EU approves France’s bank rescue plans
The French government will set aside EUR 40 billion to six biggest banks in the country.
BRUSSELS – The European Commission approved on Monday French plans for recapitalising embattled banks, which had caused frictions between Brussels and Paris.
The approval came after the commission revised its rules for approving state bailouts of banks after coming under fierce fire from member states last week for holding up vital rescues.
Paris has been waiting for weeks for Brussels to clear its plans to recapitalise its banks, with the commission eager for assurances that competition would not be distorted as a result of the bailouts.
The commission said that the latest version of the French plan would encourage French banks to limit their recourse to state funds to shore up their capital.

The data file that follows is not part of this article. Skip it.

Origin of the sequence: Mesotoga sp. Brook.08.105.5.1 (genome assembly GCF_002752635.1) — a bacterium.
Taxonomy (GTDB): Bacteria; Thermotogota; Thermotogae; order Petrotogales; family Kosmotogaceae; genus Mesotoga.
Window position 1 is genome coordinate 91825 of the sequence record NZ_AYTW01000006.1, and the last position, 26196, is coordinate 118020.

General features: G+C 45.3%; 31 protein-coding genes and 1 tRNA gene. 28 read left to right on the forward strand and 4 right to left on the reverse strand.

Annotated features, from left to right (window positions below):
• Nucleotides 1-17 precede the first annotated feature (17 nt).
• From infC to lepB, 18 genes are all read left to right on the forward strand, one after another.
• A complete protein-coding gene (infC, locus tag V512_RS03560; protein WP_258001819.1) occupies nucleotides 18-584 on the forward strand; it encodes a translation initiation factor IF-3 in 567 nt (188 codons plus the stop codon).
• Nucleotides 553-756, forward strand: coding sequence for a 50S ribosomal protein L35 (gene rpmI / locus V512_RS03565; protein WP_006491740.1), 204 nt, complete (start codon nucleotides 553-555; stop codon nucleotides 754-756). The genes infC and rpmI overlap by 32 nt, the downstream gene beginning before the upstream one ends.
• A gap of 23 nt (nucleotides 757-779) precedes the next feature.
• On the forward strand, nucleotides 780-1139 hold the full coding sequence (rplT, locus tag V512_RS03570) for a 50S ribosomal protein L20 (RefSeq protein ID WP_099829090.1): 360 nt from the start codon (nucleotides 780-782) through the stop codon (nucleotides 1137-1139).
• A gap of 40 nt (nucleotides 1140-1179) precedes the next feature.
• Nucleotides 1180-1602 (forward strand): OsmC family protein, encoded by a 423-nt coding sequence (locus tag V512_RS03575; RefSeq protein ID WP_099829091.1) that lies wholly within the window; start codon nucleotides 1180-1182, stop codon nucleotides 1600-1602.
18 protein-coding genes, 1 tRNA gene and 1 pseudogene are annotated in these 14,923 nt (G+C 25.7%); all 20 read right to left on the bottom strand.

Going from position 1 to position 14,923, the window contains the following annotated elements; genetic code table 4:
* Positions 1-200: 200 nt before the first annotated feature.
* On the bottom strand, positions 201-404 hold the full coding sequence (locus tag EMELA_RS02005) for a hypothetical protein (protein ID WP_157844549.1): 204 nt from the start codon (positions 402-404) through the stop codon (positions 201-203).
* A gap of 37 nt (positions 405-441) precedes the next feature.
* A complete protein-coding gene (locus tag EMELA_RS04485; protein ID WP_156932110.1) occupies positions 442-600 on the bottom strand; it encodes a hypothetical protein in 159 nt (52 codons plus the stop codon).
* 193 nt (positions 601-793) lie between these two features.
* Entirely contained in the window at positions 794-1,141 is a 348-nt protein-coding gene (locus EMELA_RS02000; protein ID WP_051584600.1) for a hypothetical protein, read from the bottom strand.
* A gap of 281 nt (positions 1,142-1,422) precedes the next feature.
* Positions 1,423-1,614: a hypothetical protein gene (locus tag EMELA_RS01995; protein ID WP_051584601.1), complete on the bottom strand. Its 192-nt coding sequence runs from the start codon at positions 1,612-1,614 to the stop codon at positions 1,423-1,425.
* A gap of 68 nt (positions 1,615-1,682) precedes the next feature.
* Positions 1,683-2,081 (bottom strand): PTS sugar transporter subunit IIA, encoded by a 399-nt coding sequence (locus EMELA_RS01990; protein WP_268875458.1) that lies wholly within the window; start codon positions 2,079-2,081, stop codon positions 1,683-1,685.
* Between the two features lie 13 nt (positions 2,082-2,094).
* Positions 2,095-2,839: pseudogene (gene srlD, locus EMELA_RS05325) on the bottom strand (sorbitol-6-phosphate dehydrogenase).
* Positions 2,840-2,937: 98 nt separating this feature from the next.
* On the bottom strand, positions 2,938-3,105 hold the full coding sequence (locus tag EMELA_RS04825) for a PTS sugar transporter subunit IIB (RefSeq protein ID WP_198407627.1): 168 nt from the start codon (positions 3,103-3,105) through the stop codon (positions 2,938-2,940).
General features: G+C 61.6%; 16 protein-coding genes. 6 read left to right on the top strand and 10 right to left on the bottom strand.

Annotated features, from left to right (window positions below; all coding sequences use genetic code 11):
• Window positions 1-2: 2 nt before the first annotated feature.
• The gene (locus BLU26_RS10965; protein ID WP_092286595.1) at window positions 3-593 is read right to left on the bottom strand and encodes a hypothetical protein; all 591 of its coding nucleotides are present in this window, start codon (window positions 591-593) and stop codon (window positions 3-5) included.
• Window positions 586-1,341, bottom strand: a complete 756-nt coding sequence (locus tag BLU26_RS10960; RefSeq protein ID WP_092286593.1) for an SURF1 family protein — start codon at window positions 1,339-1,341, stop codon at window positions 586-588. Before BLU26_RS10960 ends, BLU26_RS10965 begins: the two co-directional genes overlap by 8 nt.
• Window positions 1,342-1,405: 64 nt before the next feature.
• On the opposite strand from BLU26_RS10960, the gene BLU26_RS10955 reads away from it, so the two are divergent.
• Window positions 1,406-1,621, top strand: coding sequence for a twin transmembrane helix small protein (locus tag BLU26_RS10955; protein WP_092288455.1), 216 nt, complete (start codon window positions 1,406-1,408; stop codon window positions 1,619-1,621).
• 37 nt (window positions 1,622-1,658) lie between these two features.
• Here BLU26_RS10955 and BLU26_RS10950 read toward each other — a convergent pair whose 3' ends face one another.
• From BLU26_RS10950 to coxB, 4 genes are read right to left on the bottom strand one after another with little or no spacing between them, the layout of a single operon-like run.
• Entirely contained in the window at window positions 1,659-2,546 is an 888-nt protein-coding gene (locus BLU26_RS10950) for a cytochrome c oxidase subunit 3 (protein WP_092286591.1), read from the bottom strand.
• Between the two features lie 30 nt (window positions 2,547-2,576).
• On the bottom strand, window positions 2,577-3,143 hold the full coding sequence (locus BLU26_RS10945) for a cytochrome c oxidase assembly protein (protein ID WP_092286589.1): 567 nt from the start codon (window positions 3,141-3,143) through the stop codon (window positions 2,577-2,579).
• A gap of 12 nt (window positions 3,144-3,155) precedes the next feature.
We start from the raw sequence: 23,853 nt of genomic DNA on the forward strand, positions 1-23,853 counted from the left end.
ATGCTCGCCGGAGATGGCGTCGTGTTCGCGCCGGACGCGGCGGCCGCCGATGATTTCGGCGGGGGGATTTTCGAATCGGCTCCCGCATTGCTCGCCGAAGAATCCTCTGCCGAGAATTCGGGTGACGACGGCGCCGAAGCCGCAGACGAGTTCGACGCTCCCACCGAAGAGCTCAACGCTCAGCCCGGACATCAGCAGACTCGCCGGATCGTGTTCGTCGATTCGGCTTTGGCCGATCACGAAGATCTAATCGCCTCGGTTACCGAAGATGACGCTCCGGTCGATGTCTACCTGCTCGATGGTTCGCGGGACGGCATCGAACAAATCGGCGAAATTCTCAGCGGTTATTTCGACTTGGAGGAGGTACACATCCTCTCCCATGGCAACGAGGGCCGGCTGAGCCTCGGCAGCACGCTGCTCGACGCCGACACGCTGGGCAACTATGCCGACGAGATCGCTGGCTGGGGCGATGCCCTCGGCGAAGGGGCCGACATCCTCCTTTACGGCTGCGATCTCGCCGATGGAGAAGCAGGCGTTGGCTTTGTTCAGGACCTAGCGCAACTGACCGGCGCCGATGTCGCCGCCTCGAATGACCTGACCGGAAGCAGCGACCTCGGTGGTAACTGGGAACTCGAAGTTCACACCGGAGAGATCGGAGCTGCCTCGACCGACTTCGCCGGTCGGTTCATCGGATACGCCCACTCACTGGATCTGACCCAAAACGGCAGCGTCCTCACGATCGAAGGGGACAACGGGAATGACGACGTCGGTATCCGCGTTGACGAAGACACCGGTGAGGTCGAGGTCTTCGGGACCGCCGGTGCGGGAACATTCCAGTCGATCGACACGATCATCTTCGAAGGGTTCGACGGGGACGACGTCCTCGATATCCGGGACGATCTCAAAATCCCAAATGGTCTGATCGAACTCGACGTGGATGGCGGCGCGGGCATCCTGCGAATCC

The French government has offered up to EUR 40 billion to banks, with EUR 10.5 billion already set aside for the country's six biggest banks.
Earlier Monday, EU Competition Commissioner Neelie Kroes said that Austrian bank rescue plans were expected to be cleared shortly after revising the bank bailout rules.
Caving into pressure from EU governments, Europe's state aid watchdog made the bailout rules more flexible, requiring banks to pay a risk premium for public money based on their health rather than a fixed rate for all.
Kroes said she expected the German government to rejig its proposed bank rescue plans, which should pave the way for EU approval of a massive injection of state capital into Commerzbank.
Berlin has clashed with Brussels for going too slow in considering whether not to approve the aid to Commerzbank
[AFP / Expatica]